This also explains why Adolf Hitler made a bonfire out of books written by Jews at the threshold to his tyranny. And why the earliest things he did on marching into Poland at the beginning of World War II was to arrest and slaughter the creme de la creme of Polish intelligentsia.

This also explained why the Nigerian Army was looking to arrest Chinua Achebe after the first military coup; based on the fictions of his novel, “A man of the People”, almost incarnating in the first coup. Forget not that agents of the Nigerian government were suspected to have murdered Dele Giwa in 1986 using a letter bomb. Okey Ndibe is still being harassed by the Nigeria Security Services due to his writing.

This explains why writers and philosophers have been condemned to hemlock like Socrates was when ancient Greece committed a cosmic crime against philosophy. It explains why writers are exiled like Eduardo Galeano of Uruguay was.

Writers have been movers of societies and shapers of men and their minds. This explains why they have forever been thorns in the sides of dictatorships of all forms; both political and epistemic. This is why they have been the waterloo of totalitarianisms; both social and otherwise. This is why they have been the boils on the scrotal sac of every supremacist absolutist who feels he is above human society.

Writers have been gadflies of the State. They have always wielded the leash that seeks to limit power. Power is afraid of the pen. History is replete with examples of that. Power is a dog that forever needs a leash because power, according to Noam Chomsky, is and remains a “very violent institution”. And like Lord Acton contended, power has this ontological tendency of corrupting anyone and absolute power corrupts absolutely.

Aristotle contended that anyone who thinks himself too big for human society is either a god or a beast. Power has the tendency of making gods out of men. And since no man can be a god, such men have become beasts. And writers have been calling them out since time began.

Writers have caricatured and satirically taunted those epistemological pretenders or political opportunists who think that their ephemeral hold on power is all there is.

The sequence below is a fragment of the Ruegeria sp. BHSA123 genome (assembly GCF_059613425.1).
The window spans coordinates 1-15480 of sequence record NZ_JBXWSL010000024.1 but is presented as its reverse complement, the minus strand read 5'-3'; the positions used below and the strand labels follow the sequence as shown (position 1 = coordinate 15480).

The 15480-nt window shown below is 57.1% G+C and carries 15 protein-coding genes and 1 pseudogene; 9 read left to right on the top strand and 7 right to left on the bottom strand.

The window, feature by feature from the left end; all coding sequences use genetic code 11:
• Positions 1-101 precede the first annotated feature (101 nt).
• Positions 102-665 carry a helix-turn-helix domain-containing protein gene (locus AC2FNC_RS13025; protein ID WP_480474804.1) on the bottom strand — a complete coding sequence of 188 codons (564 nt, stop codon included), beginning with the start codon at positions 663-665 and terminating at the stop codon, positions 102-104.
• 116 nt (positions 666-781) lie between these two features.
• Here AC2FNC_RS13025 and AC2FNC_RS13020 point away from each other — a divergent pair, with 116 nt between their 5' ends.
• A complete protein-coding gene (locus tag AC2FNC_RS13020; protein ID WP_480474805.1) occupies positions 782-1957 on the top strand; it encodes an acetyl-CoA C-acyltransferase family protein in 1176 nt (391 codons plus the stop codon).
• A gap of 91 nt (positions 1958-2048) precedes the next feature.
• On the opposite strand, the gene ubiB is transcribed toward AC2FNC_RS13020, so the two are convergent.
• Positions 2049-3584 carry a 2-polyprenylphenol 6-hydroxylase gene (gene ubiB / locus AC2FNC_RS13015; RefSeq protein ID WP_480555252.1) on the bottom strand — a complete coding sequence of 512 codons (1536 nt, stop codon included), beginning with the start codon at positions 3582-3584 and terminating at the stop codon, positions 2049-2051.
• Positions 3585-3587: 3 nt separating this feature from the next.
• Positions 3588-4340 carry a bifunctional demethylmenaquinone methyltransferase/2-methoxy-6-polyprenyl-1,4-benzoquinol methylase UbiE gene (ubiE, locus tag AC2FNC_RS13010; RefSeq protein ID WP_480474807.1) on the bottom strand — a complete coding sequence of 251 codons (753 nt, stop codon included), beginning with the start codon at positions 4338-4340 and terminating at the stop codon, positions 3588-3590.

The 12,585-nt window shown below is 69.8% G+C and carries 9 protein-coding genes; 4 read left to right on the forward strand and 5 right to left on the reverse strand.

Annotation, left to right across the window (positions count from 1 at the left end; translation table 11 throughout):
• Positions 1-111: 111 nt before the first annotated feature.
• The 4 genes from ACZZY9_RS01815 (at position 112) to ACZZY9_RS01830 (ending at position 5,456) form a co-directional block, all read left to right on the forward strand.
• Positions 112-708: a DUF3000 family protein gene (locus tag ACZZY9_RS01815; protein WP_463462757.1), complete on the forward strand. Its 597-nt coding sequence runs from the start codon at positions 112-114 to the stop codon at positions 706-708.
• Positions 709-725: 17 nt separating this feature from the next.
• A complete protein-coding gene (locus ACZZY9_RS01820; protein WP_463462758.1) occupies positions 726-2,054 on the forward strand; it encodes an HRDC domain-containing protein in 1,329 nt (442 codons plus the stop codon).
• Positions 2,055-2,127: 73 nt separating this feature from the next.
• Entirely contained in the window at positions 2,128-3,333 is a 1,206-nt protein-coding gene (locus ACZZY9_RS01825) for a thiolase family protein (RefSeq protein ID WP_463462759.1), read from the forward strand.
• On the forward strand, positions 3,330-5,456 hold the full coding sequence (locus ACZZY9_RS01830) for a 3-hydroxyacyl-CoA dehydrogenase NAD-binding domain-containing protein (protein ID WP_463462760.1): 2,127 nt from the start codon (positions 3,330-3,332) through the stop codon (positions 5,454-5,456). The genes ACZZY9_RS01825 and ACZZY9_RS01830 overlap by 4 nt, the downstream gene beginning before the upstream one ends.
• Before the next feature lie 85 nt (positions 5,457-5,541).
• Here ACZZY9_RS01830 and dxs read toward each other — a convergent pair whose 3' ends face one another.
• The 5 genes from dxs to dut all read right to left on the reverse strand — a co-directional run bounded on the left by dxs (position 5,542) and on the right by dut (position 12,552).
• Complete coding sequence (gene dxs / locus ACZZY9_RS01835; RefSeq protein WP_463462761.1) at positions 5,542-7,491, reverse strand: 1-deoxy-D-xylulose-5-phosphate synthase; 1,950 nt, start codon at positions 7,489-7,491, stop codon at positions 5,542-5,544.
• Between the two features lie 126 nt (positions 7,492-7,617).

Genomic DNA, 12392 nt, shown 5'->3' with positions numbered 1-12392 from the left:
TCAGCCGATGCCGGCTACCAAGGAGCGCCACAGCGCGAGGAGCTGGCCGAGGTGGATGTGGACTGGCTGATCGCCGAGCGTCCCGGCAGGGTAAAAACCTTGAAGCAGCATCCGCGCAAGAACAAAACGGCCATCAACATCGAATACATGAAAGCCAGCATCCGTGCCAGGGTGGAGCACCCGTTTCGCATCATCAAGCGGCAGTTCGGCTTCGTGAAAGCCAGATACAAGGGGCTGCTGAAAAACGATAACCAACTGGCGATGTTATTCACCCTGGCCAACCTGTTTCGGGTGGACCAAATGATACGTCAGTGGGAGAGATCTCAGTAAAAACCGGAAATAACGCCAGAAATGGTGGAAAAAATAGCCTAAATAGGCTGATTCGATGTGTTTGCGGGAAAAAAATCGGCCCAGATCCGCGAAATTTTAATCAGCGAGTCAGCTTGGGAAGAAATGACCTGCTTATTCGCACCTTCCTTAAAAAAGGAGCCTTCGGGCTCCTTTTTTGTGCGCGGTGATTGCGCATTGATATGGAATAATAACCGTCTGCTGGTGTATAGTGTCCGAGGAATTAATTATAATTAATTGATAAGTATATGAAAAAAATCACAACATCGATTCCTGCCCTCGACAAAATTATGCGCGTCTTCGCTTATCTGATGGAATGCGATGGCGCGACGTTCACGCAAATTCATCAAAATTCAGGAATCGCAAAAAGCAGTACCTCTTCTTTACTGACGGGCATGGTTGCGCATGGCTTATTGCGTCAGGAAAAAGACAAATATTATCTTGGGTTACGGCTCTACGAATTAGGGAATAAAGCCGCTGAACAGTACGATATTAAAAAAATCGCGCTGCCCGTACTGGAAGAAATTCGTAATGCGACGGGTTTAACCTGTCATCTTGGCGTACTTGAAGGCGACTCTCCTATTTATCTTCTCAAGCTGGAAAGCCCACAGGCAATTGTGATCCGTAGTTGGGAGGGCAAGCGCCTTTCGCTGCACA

Shakespeare’s cue to kill Cesar in his work, “Julius Cesar”, was when Caesar uttered those words equating himself to deity. “Hence wilt thou lift up Olympus”, said Cesar. Olympus was the seat of the Roman gods. And to ask anyone to lift up Olympus before you could grant his request, was equivalent to crowning yourself with the diadems of deity. That is not only a supreme insult; it is a death sentence. Ceasar did that and signed his death certificate. It was at that point that Casca screamed: “Speak hands for me”. And the conspirators caused a rain of daggers to pierce Ceasar’s heart and end his history.

Writers have been revolutionaries who change human time and our visions of eternity. Without the writings of Martin Luther in Wittenberg, Germany, the Christian church would still have been a stinking morass of usurious simony. Without the writings of Galileo, the Christian church would still have been arrogating itself the power beyond its competence; of teaching men how the heavens go, instead of concentrating on teaching them how to go to heaven. Without writers like JeanJacques Rosseau, Voltaire, John Locke, Thomas Paine, Victor Hugo and many others, democracy and human rights would still have been the exclusive reserve of the Kings by Divine rights whose feudal vision of human society enslaved Europe for centuries.

I don’t equate myself with any of these greats. I am an eternal student of their engagement.

As I sit on this perch contemplating my country and society, I am of the opinion that development without philosophy is impossible. A society that makes mincemeat of her thinkers is one that has banished herself to the isles of dysfunction.

Thought and action are the two wings with which a society flies to Uhuru. Action without thought is dysfunctionally artisanal. Thought without action is the theatre of dreams. Both must be married to each other before society could be coaxed to offer us the fullness of life, which is the desire of the human heart.